My research paper (because I know you, dear reader, are so interested) is over the use of mandalas in psychotherapy. At least I’m not analyzing Freud…that’s the only upside after days of research and writing. God help me when I have to initiate the thesis project. I’m getting off topic… One of the books I read was about art and spirituality. The two have always been mutually exclusive for me. When I create art, I connect with the divine… One particular chapter was called “Loving Body is Embracing Spirit.” I haven’t read the chapter so everything I’m about to say may in fact be redundant. I was too distracted by the title to peruse its contents. That, friends, is what’s known as a “disclaimer.”

Anyway, in reading the title, I started thinking about what it means to love one’s body and embrace spirit. For those who believe that there is a Divine Spirit in this world, in the heavens, and everywhere in between, there’s also the knowledge of the Divine Spirit within us. I wondered what that looks like, the Spirit rolling around inside me with all my quirky traits, horrible thoughts, and last night’s Firefly Vodka. Even beyond that, I wondered if all of the talents and gifts I possess are empowered by this Spirit dwelling within. There are so many elements about myself that I love and hate, or at the very least, wish were better. But in “hating” these elements, am I rejecting this Spirit? Do I dismiss this Spirit when I dismiss the beauty of my body because it doesn’t meet the standards of anorexic Calvin Klein models or that dipshit CEO from Abercrombie & Bitch?

Loving oneself doesn’t mean you have to walk around wearing a shirt that says “I kick ass” unless of course, you want to. It just means accepting who you are, in your entirety. If you do believe that there’s some divine essence dwelling around you and in you, and if you believe that this same entity has imbued you with certain traits…in loving yourself, you embrace the spirit. 

Kind of makes me want to give myself a hug. Or at the very least, walk around hugging people I know (and don’t know), for the sake of accepting others and their inner spirit.  

Oh and if you’re interested, the book I referenced is called “Spirituality and Art Therapy” by Mimi Farrelly-Hansen (Ed.)

Before They’re Gone

I tend to grieve things before I lose them. Family, friends, even my cat. Call it self-preservation or preparing for the inevitable or morbid or whatever. It’s just something I do. I find myself almost obsessing over the fact that everything dies. Animal, vegetable, mineral..well, maybe not mineral. It’s my greatest fear and sadness and I rarely ever talk about it. I’m afraid if I say the words, it will happen and I don’t know what or who I would become if it did.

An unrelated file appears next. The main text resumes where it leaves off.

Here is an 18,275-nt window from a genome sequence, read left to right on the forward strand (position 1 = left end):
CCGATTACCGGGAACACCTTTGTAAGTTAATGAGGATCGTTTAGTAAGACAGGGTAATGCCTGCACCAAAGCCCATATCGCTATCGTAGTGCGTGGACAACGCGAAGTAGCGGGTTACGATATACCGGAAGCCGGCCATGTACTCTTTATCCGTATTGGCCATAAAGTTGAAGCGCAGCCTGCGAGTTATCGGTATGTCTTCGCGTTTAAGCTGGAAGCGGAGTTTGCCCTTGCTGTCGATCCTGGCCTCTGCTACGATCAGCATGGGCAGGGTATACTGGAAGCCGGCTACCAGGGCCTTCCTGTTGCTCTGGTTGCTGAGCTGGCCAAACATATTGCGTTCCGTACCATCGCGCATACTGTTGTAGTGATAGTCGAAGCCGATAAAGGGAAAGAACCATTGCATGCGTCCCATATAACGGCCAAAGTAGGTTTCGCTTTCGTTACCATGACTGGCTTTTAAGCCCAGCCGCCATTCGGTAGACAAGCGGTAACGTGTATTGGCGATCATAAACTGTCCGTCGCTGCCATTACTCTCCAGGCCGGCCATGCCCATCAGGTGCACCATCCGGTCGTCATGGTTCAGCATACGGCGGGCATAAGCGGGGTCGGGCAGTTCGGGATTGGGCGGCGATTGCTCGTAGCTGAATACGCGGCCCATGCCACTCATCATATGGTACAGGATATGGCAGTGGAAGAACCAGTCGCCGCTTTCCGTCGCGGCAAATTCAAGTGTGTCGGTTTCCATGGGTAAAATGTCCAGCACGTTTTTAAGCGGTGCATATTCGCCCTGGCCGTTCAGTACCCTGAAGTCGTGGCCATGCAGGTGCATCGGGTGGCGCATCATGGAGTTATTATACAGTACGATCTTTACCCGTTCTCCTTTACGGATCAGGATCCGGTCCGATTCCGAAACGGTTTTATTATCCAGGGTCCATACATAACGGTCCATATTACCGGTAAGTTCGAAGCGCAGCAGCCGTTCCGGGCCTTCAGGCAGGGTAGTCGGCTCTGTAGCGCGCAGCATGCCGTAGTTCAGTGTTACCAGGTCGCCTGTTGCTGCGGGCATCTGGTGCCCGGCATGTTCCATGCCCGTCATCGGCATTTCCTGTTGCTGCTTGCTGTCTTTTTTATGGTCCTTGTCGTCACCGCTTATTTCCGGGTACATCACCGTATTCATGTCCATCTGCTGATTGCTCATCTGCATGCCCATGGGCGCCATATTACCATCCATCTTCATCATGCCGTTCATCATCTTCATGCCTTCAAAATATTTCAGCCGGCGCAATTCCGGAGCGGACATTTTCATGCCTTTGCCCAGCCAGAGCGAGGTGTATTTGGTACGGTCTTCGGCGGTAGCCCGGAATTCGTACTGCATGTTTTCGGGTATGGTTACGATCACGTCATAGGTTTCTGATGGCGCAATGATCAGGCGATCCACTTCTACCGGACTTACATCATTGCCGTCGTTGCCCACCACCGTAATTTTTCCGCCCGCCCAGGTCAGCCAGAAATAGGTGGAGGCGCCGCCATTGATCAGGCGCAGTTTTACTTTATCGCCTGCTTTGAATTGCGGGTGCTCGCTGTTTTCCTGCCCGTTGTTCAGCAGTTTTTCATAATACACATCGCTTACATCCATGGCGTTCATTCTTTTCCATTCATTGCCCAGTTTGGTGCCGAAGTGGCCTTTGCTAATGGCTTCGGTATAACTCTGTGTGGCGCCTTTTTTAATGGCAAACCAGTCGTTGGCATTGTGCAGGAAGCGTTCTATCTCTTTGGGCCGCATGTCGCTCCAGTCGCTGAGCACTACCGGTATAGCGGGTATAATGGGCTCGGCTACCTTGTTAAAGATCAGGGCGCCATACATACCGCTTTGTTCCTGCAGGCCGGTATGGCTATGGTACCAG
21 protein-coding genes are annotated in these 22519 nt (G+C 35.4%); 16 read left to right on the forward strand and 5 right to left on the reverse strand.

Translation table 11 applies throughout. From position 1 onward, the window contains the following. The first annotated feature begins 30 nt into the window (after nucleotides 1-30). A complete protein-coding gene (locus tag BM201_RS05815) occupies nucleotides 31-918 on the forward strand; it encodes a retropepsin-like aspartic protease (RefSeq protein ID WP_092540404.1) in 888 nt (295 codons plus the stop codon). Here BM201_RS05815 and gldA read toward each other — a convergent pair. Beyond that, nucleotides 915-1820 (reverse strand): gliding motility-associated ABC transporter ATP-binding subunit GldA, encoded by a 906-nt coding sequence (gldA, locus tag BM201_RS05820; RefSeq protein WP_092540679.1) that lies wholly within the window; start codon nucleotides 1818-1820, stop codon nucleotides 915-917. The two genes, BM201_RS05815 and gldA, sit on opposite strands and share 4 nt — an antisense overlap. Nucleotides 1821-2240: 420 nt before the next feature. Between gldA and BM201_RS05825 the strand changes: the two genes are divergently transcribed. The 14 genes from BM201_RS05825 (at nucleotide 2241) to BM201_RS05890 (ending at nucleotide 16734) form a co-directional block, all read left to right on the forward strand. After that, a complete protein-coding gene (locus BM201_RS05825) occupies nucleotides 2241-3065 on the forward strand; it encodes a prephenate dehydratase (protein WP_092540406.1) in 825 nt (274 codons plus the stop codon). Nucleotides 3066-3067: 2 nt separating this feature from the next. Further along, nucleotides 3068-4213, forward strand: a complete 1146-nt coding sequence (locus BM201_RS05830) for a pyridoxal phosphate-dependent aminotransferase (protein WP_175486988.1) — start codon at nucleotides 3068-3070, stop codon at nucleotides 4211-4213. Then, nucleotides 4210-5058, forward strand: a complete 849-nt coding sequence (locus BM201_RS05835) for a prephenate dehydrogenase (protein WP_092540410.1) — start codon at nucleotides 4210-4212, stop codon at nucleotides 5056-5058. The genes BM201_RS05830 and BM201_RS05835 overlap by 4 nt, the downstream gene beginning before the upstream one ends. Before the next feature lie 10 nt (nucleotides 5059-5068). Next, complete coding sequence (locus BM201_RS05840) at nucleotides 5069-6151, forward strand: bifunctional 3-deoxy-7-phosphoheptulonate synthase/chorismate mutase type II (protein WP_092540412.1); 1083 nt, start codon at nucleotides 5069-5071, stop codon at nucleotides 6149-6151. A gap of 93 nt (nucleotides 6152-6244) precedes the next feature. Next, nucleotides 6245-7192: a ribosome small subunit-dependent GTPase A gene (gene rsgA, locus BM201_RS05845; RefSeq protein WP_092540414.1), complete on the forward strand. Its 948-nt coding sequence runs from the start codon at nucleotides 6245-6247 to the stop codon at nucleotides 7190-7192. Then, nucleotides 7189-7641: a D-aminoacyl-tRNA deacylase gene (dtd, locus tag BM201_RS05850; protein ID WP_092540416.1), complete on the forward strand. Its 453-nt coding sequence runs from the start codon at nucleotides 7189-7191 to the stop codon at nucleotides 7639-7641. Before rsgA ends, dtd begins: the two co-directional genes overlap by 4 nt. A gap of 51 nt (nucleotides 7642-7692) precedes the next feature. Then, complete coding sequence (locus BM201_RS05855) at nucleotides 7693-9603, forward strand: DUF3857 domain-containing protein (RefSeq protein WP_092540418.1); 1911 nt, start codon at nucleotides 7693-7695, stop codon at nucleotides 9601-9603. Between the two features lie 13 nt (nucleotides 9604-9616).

I dread aging because I know in turn my parents and grandparents will also age and the proof of human frailty will become even more evident. These great relationships I’ve experienced, they add up to who I am on the inside. Will I still be the same without them? We trust and put faith in the fact that heaven exists, but can we really know for sure? Are the people we love really absent from this life or are they dancing around us, watching us move on without them? Are they happy? Were they ready to and okay with dying when they did? Are they as angry about it as we are?

Every time someone I know dies, I wonder about my own timeline. Sometimes I wish life was like that movie In Time, where you could physically see and know what your life looks like, when you’re supposed to…expire. For some, the not knowing serves as a catalyst to embrace every moment with abandon. For others, like me, it’s a reason to be paralyzed in fear. Panicking about being in the car or any unfamiliar pain in my body. It’s overwhelming. 

I grow weary pondering the moments my loved ones leave this planet and ascend into whatever comes next. I cherish and hold every second I spend with them before they’re gone.

Give a Damn, Yo

I’ve been a writer longer than I’ve been a painter. I view writing as artistic expression as much as a painting, sketch, or a sculpture. Anything that communicates emotion, thought, or beauty. I started this blog a few years ago to talk about art and the way it moves and challenges me to think differently; but it morphed into a place to talk about life, love, and the pursuit of whatever counts as happiness. I’ve discussed grief and how powerful and all-consuming it is and even written letters to my dead pastor because it’s the only thing that kept the memory of his voice alive in my head. I’ve talked about my dad’s journey with Parkinson’s Disease and the shitty reality we face knowing his quality of life is not what we hoped for. Lately, my focus has been on compassion and equality because I feel it’s something much of the world lacks.

We need more love. We need to give a bigger damn about people. Giving a damn goes a long way. It opens people’s hearts, saves lives, and moves us towards a brighter, stronger future.

Giving a damn takes courage. It means stepping out in faith knowing that the person you’re trying to help may reject you…but you give a damn anyway. Giving a damn isn’t about you, it’s about others. It’s putting other people before yourself. Acknowledging that someone else is more important, even if only for a moment.

Giving a damn, moving in the direction of love, seems almost revolutionary. In an individualist society, it’s nearly a foreign concept to exhibit a collectivist love…one love for all. One community with one goal–to give a damn about each other. To be compassionate, helpful, hopeful, encouraging, and passionate with one another. No matter who you are, you are loved.

It’s time to give a damn, yo.

Metta Meditation